Aug 2, 2007

Russian Cyber Gunslingers For Hire

A [Russian] publication called Chacker recently published -- with no legal consequences -- precise instructions on how to hack into the Web sites of foreign governments. Sergei Pokrovsky, the publication's editor-in-chief, readily admits to having planted anti-NATO slogans on the organization's computers in Washington and Brussels in 1999. It was at a time when the Western defense alliance had just stopped Yugoslav dictator Slobodan Milosevic, a friend of Moscow's, from continuing his ethnic cleansing activities in Kosovo by bombing the Yugoslav capital Belgrade. "I was simply overcome by emotion," says Pokrovsky. "We knew that we wouldn't be punished for it."

DDoS attacks have become common practice in Russia. In the wild 1990s, shady businesspeople would hire thugs or even contract killers to intimidate their competitors. Nowadays they increasingly use the services of cyber vandals to accomplish the same objective. Hackers are especially fond of targeting companies like Infobox, which earn their money directly on or using the Internet. Attackers shut down the systems of OSMP, a Moscow provider of online payment services, for five hours in June, causing damage upwards of $150,000. ...

Perhaps the Wild East would be a more apt description. Russian-speaking hackers, in particular, offer their criminal services online in return for payment, posing a threat to companies worldwide, including in the West. As far back as the mid-1990s, Vladimir Levin, a mathematician from St. Petersburg, hacked into the main computer of US banking giant Citibank and diverted over $10 million to the accounts of his friends.

In August 2005, hackers, presumably from Eastern Europe, demanded that German online gambling site Fluxx pay them €40,000 in the form of a Western Union wire transfer, in return for their stopping DDoS attacks on the company. The Germans refused to pay. British and other online casinos and gambling sites were not as resolute -- they paid a total of $4 million in ransom money to a gang of Russian hackers.

Cyber warriors have also targeted political Web sites. This spring they launched multiple attacks on the Web site of former world chess champion Garry Kasparov's Other Russia movement (more...). Each attack happened shortly before the group had planned to stage demonstrations against Russian President Vladimir Putin. It was a heavy blow to the opposition movement. Because the Kremlin controls Russian television and large parts of the press, opposition groups depend on the Internet to call their supporters to action.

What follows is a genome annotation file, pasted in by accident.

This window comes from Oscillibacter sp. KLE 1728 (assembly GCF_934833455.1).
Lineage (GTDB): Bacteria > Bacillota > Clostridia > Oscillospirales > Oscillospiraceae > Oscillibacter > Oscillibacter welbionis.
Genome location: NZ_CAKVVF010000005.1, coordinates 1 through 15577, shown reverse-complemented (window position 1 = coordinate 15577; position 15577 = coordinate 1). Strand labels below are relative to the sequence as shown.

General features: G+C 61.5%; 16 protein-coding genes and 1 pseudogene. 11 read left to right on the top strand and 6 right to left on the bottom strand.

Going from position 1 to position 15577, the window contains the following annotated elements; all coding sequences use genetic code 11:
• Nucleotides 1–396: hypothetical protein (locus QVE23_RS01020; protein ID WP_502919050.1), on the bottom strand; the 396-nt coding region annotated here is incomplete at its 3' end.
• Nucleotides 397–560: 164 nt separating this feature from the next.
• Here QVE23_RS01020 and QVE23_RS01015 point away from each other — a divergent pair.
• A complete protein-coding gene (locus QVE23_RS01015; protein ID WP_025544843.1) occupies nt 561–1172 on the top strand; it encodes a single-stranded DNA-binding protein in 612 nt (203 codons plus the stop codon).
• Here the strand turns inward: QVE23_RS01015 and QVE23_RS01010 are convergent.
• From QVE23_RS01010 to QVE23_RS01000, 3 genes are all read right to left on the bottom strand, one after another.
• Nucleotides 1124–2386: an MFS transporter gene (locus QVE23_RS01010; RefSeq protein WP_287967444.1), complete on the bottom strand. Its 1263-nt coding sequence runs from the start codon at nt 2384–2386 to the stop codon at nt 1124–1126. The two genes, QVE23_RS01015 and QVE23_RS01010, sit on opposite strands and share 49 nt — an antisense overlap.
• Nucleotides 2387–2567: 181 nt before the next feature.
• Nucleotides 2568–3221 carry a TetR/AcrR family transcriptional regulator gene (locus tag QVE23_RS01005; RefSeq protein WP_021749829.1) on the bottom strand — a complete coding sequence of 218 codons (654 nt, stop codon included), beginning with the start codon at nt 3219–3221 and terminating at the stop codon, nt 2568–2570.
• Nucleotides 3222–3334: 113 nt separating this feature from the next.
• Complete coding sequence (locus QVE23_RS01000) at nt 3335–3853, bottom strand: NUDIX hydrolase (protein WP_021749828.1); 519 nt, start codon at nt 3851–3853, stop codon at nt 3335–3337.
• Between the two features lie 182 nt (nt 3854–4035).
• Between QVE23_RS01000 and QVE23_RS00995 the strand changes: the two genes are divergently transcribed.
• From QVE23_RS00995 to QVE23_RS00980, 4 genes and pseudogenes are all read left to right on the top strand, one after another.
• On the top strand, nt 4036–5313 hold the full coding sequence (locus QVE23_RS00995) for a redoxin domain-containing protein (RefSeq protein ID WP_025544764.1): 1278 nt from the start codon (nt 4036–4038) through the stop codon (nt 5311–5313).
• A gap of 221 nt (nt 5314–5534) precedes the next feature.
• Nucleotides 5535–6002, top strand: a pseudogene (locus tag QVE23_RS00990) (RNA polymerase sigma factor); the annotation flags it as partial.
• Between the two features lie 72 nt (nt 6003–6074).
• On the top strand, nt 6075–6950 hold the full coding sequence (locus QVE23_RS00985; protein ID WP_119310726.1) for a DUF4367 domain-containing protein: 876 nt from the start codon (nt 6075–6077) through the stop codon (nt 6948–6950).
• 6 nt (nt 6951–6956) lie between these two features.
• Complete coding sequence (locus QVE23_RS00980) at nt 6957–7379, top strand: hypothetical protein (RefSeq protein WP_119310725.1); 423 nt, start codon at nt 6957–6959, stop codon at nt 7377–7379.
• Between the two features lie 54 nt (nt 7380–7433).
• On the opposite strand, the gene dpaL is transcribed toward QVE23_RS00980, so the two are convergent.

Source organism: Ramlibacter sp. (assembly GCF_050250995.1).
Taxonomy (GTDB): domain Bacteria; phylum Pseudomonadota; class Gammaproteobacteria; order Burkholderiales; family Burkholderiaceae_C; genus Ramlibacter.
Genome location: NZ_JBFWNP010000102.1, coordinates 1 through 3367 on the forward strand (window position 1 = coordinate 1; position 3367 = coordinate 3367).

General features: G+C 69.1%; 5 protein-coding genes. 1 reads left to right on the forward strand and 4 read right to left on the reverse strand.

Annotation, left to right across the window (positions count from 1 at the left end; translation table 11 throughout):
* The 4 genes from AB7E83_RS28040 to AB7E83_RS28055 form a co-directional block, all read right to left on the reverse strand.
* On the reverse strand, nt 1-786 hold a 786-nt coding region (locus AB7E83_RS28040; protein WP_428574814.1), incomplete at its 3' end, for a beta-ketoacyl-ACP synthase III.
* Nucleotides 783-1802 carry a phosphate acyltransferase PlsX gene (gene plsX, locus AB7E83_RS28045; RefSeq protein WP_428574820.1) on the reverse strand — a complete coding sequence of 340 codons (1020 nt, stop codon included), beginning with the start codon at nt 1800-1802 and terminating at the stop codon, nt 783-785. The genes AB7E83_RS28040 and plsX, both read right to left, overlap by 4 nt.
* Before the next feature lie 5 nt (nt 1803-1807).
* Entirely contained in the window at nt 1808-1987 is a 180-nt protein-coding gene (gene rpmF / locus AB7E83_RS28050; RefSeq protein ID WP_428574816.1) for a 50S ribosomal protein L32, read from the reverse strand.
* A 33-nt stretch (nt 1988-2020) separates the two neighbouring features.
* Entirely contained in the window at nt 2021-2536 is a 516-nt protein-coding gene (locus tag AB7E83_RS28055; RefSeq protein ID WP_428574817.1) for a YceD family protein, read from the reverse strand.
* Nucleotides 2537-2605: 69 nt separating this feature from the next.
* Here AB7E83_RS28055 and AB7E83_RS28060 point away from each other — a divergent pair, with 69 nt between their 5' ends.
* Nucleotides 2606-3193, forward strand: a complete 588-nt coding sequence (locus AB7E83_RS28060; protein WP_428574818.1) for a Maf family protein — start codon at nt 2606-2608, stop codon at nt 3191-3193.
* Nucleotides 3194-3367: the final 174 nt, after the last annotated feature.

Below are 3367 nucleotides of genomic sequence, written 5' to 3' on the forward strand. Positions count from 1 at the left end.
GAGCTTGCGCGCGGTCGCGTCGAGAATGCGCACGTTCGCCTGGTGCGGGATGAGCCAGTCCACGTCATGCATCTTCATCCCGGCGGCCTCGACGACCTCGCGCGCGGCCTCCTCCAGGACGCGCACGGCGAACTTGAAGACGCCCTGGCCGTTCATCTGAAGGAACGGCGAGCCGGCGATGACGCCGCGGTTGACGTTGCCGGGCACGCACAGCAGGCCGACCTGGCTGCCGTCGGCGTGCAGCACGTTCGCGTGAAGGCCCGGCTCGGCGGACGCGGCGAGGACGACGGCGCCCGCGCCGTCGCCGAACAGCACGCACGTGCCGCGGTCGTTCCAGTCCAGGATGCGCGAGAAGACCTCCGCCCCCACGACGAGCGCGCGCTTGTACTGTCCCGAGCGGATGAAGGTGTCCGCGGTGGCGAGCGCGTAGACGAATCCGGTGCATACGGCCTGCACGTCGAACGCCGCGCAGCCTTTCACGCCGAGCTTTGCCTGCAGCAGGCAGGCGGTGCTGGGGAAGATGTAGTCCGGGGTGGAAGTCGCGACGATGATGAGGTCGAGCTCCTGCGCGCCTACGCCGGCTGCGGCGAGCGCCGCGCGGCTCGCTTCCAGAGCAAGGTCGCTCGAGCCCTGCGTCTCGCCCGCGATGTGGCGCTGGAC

The country's few independent media outlets have also faced DDoS attacks. One of them is Echo Moscow, a radio station critical of the government. In early May the station's Web site crashed in response to a powerful hacker attack. Although Echo Moscow continued to broadcast, its popular Web site was out of commission for four days.

"The attack was big, well-planned and clearly ordered by someone," says Alexei Venediktov, the station's editor-in-chief, who has turned Echo Moscow into one of Russia's most prominent media outlets. Venediktov sees the attacks as "a new tool in the fight against rebellious editorial departments. This was a trial run for the coming elections."

A new parliament will be elected in December, and the presidential election is set for next March. "My clients," says one hacker named Sergei, "also include political structures."

Sergei reveals that an attack of the kind that was directed at Echo Moscow's site would cost no more than $400 per day. It's a small price to pay for silencing the Internet voice of the Kremlin's most prominent critic. "I can do everything," Sergei brags, "but everything has its price."

But in late April Sergei went into battle without being paid anything at all. When the conflict between Russia and Estonia over an Estonian plan to move a Soviet war memorial (more...) began to escalate, Sergei had his cyber zombies attack the neighboring country.

Like many nationalistic Russian hackers, he felt offended by the Estonians. "Of course I participated," says Sergei, "out of idealism."

No comments: